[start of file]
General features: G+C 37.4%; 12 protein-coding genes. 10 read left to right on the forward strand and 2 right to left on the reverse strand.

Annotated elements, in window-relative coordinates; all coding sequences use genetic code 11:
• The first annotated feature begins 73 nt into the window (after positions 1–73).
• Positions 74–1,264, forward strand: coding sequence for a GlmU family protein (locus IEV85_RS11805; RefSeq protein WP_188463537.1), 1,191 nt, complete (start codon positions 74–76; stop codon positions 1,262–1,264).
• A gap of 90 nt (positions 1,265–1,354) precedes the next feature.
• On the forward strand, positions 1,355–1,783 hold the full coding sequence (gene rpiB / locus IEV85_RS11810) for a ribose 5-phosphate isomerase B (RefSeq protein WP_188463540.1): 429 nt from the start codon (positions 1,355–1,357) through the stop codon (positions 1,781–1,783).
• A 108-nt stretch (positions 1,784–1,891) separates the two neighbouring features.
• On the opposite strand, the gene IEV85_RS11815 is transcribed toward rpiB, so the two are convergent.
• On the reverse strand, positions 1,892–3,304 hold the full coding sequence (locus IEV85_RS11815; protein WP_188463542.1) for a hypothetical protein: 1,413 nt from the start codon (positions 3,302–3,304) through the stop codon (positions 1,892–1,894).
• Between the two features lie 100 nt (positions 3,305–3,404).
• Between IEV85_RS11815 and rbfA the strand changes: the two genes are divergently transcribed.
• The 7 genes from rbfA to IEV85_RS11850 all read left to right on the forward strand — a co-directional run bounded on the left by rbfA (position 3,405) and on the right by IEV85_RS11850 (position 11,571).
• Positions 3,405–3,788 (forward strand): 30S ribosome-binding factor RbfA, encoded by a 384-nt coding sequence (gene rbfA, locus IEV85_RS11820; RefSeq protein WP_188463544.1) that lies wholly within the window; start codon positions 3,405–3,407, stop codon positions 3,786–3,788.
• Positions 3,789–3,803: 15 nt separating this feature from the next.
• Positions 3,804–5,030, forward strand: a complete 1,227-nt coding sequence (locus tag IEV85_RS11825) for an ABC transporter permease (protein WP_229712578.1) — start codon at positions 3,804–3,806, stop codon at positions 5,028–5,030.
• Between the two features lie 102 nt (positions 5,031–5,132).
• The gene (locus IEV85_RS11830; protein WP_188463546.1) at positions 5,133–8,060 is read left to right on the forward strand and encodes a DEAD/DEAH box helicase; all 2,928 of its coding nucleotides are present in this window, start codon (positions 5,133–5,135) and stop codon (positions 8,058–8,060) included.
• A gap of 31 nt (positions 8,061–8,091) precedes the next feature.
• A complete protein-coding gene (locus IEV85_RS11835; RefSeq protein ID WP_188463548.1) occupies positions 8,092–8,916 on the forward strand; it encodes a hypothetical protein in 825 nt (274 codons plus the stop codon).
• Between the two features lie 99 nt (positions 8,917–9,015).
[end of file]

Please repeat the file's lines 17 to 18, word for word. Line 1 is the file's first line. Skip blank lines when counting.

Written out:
• The gene (locus IEV85_RS11830; protein WP_188463546.1) at positions 5,133–8,060 is read left to right on the forward strand and encodes a DEAD/DEAH box helicase; all 2,928 of its coding nucleotides are present in this window, start codon (positions 5,133–5,135) and stop codon (positions 8,058–8,060) included.
• A gap of 31 nt (positions 8,061–8,091) precedes the next feature.